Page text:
7. That the Respondents did not appropriately inform or consult a reasonable number of inmates in compliance with s.74 of the CCRA.
  8. That the Respondents did not provide those inmates who were provided an opportunity to respond under s.74 of the CCRA with sufficient participation in the decisions at issue before these decisions were implemented and, without limiting the generality of the foregoing, that the respondent never had an intention to change their decisions in any meaningful fashion based on any feedback from offenders, as required by s.74 of the CCRA.
  9. That the Respondents did not provide inmates with administrative fairness in the taking of the decisions, either pursuant to s.27 of the CCRA or at common law, in that they did not consider or include the representations made by the Applicants in their decision-making process.
  10. That, whether or not it should be determined that the Applicants and Respondents were in an employment relationship, the Respondents imposed and implemented the deductions contrary to the provisions of the CCRA and, in particular, ss. 76 and Paragraph 78(2)(b) of the CCRA. Notwithstanding the generality of the foregoing, the imposition of the deductions to program payments effected on October 1 and 9, 2013 was an improper addition to deductions that had already been imposed.
  11. That neither the provisions of Paragraph 104.1(7) of the CCRR’s nor the respondents’ implementation of that provision in response to inmate request have provided reasonable or effective relief to the effects of imposition of the deductions and the elimination of incentive pay.
  12. That the decisions at issue were implemented (a)predominantly as part of the Government’s political agenda to solicit the support of some Canadians by increasing the punishment of offenders and the restrictions of their rights and entitlements and (b) for reasons contrary the purposes of the CCRA, which include, but are not limited to, humane, safe custody and safe reintegration of offenders to the community, of teaching accountability or of saving funds.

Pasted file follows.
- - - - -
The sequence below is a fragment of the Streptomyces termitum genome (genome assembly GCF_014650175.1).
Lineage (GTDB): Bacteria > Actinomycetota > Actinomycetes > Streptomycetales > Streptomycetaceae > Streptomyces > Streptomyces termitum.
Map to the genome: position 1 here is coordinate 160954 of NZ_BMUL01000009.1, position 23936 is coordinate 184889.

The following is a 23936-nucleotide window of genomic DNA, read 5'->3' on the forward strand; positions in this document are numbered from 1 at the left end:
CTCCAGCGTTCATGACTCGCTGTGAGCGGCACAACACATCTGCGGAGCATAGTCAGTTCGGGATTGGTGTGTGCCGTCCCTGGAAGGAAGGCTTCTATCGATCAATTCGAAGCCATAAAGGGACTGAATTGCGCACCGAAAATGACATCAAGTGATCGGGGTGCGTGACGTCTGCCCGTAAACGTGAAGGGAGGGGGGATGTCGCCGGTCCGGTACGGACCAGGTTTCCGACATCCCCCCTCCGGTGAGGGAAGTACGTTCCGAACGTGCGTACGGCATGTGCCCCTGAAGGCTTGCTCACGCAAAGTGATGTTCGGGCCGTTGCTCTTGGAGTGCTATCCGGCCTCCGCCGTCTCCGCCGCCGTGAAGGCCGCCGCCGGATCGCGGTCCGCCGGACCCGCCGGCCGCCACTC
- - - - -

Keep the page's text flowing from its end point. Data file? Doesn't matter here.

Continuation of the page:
13. That the Respondents were aware that they were acting contrary to the purposes of the CCRA, and for irrelevant and inappropriate purposes, when they took the decisions.
  14. That, in taking the decisions, the Respondents failed to properly exercise their discretion and acted in a biased and arbitrary fashion.
  15. That the Respondents’ unlawful and punitive intentions, bias and failure to provide administrative fairness resulted in harm to the Applicants’ liberty and security of the person other than in accordance with the principles of fundamental justice and thus breached the Applicants’ rights under s.7 of the Charter.
  16. That the Respondents had no justification under s. 1 of the Charter for the Respondents’ decisions, which did not fulfill the purposes of instilling accountability and providing financial savings that were announced by the Respondents as the rationale for the decisions.
  17. Such other grounds as this Honourable Court may determine.

 I will be updating as soon as i have news on how the newly-configured Application is proceeding. I will, of course be conferring with my colleagues early in the new year.